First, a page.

At a range in southern England, researchers tested a new laser, making it one step closer to military use. Developed for the Ministry of Defence, DragonFire is intended to be a long-range answer to incoming threats, a way to defeat projectiles in mid-air through the concentrated power of intense light. On November 8, the Ministry of Defence (MOD) announced it had conducted long-range laser trials at the Porton Down site. During the live fire test, the laser hit and neutralized a small drone at a range of 2 miles.
The laser was developed for the MOD’s Defence Science and Technology Laboratory (DSTL). Like most laser weapons, it is a composite technology, a sum of multiple systems put together into one more functional package. This included controls and image processing from defense contractor MBDA, a beam directory to track and point at targets made by defense contractor Leonardo, and a 50-kilowatt laser built by QinetiQ. In the future, the plan is for this laser to be able to “scale fire-power levels,” likely letting the user increase or decrease power to match the target. That saves energy otherwise wasted on overkill, while ensuring the laser can defeat tougher targets when they exist.
“The trials involve firing the UK DragonFire demonstrator at a number of targets over a number of ranges, demanding pinpoint accuracy from the beam director,” DSTL said in a release. “These tests improve the UK’s understanding of how high-energy lasers and their associated technologies can operate over distance and defeat representative targets.”
To develop the laser, the Ministry of Defence and industry have spent “around £100 million,” or roughly $118 million dollars. Laser weapons are heavily front-loaded on cost, with the research and development expense in the name of creating a weapon that can destroy targets cheaply, relative to using high-caliber bullets, rockets, or missiles instead.
“Laser directed energy weapons have the potential to provide lower cost lethality, reduced logistical burden and increased effectiveness when compared to other weapon systems – the technology could have a huge effect on the future of defence operations,” said DSTL in the release.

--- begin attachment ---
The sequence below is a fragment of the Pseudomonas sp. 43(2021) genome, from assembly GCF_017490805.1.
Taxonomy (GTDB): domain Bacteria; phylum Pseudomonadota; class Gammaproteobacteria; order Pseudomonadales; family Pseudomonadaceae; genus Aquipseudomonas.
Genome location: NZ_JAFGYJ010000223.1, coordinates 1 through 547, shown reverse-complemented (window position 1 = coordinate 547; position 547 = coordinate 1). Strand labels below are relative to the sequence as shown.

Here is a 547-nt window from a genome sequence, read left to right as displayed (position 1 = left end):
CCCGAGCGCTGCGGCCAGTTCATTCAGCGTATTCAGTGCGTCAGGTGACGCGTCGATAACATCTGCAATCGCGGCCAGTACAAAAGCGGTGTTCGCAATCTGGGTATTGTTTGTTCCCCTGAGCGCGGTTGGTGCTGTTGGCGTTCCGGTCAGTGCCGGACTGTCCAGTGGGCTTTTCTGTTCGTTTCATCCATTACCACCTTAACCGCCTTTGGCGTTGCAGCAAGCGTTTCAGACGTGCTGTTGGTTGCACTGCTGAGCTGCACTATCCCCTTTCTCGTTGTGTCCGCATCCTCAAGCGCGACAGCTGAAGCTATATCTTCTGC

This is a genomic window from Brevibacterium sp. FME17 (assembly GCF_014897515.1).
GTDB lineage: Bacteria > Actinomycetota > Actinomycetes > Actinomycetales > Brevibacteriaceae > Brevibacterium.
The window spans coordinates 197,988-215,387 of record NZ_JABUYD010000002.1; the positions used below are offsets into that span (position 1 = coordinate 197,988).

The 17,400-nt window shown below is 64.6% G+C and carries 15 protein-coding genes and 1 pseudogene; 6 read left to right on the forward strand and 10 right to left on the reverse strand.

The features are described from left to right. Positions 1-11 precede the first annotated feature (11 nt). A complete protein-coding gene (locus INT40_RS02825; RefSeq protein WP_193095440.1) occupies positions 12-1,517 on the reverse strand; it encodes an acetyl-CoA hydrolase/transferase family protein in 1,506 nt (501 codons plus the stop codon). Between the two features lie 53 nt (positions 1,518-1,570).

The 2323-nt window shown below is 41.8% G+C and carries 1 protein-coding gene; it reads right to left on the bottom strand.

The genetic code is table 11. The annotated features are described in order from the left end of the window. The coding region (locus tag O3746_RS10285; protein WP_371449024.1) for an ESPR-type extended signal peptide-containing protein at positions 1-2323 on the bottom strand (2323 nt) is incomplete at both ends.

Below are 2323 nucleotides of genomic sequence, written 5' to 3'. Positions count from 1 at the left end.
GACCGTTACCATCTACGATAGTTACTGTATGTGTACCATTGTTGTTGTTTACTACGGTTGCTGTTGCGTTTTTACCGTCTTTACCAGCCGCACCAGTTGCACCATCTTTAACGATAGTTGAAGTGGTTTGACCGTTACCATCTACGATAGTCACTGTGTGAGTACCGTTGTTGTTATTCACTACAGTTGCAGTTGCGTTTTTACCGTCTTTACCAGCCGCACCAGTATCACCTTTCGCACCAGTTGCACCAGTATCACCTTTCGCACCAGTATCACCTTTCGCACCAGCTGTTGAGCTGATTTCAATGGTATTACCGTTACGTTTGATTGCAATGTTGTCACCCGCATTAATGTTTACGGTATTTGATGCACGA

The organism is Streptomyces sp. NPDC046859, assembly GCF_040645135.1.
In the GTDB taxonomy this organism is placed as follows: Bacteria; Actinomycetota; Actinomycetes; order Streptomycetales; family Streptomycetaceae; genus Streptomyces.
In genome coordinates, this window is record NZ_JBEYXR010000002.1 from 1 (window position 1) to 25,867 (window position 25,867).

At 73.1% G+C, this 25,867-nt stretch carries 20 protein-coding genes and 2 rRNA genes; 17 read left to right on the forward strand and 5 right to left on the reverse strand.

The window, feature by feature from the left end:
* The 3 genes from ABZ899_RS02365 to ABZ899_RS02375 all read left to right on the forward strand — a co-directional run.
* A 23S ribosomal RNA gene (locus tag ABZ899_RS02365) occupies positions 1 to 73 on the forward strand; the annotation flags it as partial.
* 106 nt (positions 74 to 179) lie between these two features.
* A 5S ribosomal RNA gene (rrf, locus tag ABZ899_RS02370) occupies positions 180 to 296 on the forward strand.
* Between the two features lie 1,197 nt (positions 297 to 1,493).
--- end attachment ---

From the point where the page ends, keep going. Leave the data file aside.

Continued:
Laser weapons work by combining and focusing powerful light, and then holding that light steady on a target until the heat of the laser can damage it. The effectiveness of the laser depends on a host of factors, from the amount of power going in, to how well the tracking system can keep the laser focused on the same part of an object. Even the location of where a laser is focused on a drone can change the speed at which it is disabled: a laser aimed at plastic casing and circuits will disable a drone much faster than a laser aimed at igniting a battery.
That means simply developing a powerful laser is not enough to ensure a quick takedown of a drone, or a missile, or other threats like mortar rounds and rocket fire. The sensors and automated tracking systems that go into laser weapons are important for reducing the amount of time a laser needs to fire per target. On the range, a laser can focus on one object without distraction, but in a realistic combat scenario, a laser may have a few seconds to disable a projectile before moving onto another.
The Ministry of Defence has been looking to develop a laser weapon since at least 2015. One of the durable challenges of making a laser weapon is that the beam’s effectiveness can be diminished by particulates in the air, from smoke or dust or even moisture like fog and rain. The 2015 request stated that the goal was for a laser which can “detect, acquire and track targets at range and in varying weather conditions, with sufficient precision.”
Some of those conditions, like billowing dust or thick fog, are also obstacles to drone flight and sensors. But with laser weapons also taking an anti-projectile role, an inability to stop attacks in bad weather could turn a gloomy day into a grim one in combat.
[Related: The UK’s solution for enemy drones? Lasers.]
DragonFire has been in the works since at least 2017, as a way to defeat and disable aerial targets, like drones. Drones are an ideal target, in part because they fly slow enough for lasers to track, and because there is no onboard pilot that a laser can blind. Laser weapon use against people is governed by the Protocol on Blinding Laser Weapons, part of the Geneva Conventions on Certain Conventional Weapons, which entered into force in 1998. Both the United States and the United Kingdom are among the treaty’s 109 signatories, agreeing to not use lasers specifically to blind people in war.
That makes DragonFire, like other laser weapons, a modern solution to a modern threat. It’s a way to stop flying robots and uncrewed enemies, protecting humans from inanimate attackers.
Watch a video about it below: